The first time that I ever heard of Title Fight was in 2012 when I read a review bashing a single from the band’s new record, Floral Green. The write up stated the new track was a complete departure from Title Fight’s current sound at the time, and was not worth even listening to if you liked the band. Obviously, I had to go listen to the song, “Head in the Ceiling Fan.” From what I understood, Title Fight was a punk / post hardcore band, but this track was incredibly slow and dreamy. After hearing that song, I dug deeper into the band’s discography and really became a fan.

When the band began dropping songs for new album, Hyperview, I was really surprised. These two new songs, first “Chlorine” and then “Rose of Sharon,” continued on the underwater sounding, dreamy path of “Head in the Ceiling Fan,” and the fact that both new songs were on that path led me to believe that the new record was going to be 100% in that genre, a departure from their old sound. To my pleasure, as well as many other Title Fight fan’s dismay, the record is.

The new record is a complete departure from their punk and post hardcore roots. Hyperview features a huge amount of echo and reverb, incredibly distant and emotional vocals, and generally dreamy, laid back instrumentals. Tracks like the opener, “Murder Your Memory,” as well as “Your Pain is Mine Now,” “Liars Love,” and “New Vision,” almost sound like could easily be off a dream pop record. The only track that bears any resemblance to the bands roots is “Rose of Sharon,” which still features some pretty aggressive drum sections and vocals, making it one of the better tracks on the record.

Before I begin to say what I don’t like about this record, keep in mind that I am all for bands taking artistic risks. In fact, I encourage bands to do so. Even though there was a large part of Title Fight’s fan base that did not like this sound, the band went for it anyway, and I admire that. In this case, though, the risk did not entirely pay off.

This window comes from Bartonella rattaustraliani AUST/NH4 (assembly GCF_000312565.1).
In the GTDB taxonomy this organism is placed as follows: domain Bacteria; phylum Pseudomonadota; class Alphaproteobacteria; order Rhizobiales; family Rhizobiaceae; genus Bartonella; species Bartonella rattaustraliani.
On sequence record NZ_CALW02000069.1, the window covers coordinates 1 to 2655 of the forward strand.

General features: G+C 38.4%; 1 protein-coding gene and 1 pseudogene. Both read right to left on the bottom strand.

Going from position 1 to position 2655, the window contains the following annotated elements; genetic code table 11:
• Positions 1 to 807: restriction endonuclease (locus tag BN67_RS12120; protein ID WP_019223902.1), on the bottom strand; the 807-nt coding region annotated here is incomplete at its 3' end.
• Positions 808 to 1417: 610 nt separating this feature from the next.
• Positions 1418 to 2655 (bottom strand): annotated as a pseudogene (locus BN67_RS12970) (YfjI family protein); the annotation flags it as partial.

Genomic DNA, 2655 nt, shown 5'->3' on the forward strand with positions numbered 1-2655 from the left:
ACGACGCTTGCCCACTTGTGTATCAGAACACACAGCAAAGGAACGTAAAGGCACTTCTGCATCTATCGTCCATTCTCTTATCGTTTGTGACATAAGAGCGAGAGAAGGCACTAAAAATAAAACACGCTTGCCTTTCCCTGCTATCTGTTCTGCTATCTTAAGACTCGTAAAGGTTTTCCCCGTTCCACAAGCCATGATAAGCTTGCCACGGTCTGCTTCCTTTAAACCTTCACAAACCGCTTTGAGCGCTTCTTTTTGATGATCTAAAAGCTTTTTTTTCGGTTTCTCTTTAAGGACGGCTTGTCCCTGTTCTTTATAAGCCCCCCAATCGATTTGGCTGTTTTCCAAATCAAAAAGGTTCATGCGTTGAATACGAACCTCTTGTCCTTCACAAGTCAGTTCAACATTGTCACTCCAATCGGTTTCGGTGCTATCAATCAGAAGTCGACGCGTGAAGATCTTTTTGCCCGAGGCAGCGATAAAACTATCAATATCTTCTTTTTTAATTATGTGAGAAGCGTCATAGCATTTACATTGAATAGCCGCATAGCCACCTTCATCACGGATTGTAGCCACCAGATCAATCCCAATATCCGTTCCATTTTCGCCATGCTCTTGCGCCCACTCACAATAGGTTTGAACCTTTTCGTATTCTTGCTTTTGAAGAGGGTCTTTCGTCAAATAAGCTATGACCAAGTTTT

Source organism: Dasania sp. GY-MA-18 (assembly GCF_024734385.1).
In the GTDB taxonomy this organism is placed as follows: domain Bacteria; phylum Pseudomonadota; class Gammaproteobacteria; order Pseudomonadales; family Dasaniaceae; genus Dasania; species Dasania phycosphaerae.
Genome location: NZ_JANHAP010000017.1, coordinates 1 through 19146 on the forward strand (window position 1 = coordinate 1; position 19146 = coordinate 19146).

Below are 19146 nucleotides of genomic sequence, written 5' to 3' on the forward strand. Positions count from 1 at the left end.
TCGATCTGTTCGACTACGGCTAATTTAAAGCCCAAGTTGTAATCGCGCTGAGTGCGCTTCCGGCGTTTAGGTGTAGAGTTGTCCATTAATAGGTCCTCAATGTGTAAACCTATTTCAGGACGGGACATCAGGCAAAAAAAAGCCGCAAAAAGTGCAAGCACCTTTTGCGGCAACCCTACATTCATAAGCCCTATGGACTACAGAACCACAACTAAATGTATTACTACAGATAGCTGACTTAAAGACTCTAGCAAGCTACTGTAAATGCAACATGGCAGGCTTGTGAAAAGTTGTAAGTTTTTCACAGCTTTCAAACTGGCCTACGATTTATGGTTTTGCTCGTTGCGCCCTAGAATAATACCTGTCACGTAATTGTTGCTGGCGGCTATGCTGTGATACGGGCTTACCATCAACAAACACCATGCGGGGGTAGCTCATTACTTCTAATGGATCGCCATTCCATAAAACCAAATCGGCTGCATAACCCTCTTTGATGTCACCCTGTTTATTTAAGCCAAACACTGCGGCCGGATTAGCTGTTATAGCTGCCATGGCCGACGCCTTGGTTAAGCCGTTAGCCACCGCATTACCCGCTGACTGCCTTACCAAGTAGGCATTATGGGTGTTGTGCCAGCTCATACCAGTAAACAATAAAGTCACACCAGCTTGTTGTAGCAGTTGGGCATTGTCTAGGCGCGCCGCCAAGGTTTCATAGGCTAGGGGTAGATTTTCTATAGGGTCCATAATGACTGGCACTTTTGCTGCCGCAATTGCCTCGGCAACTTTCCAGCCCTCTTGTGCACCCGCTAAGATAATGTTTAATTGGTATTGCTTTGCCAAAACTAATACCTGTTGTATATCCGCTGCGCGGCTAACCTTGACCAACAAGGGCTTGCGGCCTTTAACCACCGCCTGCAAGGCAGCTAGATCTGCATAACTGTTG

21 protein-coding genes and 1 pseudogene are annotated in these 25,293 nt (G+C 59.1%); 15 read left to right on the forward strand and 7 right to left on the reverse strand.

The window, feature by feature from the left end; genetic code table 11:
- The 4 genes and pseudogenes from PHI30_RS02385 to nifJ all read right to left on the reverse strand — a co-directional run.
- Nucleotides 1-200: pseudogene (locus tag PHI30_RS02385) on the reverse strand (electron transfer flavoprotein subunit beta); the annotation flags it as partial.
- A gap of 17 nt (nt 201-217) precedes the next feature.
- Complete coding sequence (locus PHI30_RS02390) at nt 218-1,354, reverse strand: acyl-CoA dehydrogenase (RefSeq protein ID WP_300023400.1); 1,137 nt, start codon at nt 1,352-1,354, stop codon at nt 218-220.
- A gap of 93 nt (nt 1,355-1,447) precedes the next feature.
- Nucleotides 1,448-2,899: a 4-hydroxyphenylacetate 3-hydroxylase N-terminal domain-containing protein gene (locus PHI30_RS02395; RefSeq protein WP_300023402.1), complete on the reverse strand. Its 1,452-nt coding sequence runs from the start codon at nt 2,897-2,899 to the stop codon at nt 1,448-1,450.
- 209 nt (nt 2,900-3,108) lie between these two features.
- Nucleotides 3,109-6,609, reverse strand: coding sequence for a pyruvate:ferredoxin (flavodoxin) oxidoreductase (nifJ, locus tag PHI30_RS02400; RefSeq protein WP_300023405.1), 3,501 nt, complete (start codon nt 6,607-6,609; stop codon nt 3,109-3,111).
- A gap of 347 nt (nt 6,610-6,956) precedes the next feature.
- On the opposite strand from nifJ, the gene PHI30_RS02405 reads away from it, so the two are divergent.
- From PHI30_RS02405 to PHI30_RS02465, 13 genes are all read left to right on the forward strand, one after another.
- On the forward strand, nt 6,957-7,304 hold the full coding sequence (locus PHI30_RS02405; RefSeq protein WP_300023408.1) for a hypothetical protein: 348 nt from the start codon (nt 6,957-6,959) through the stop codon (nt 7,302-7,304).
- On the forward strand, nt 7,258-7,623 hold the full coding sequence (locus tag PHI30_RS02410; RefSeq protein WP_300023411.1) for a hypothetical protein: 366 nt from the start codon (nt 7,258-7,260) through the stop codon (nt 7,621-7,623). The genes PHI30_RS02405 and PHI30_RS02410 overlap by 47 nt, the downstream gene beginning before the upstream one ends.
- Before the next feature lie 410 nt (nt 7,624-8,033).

The thing I dislike most about this record are the vocals. Not so much the lyrical content, but the way they are presented. It seems like, at points, the vocals are pushed way too far back into the mix to be an important or enjoyable part of the music. I understand that the band was going for this new sound, and sometimes the point of a shoe-gaze sounding record is to push the vocals back in the mix,  but when it gets to the point where the vocals seem less essential to the tracks than the instrumentals do, that seems a little off.

The more redeeming thing about the record is the instrumentals, and the drums in particular. While the instrumentals as a whole do sound really similar on most tracks and are way too loud compared to the vocals, they do compliment the style of music pretty well. The dreamy, repetitive guitar sections on most tracks keeps your head bobbing while simultaneously making you want to drift off to sleep, but in a good way. The album isn’t particularly boring, as it is a really fitting length, around 30 minutes. Most of the tracks on the record are honestly kind of forgettable, mostly due to the sometimes bland, repetitive chord progressions and melodies.

Overall, Title Fight made a swing and a miss on this record, but its really important that they at least took the swing. Hyperview presents some incredibly interesting ideas, and I cant wait to see where the band takes their sound next. They will have to find a way to take their sound to the next level while separating themselves from the other bands that are pushing for this shoe-gazey, slowcore sound. This type of sound fit a lot better when it was more of a one off track idea like “Head in the Ceiling Fan” on Floral Green.

Grade: C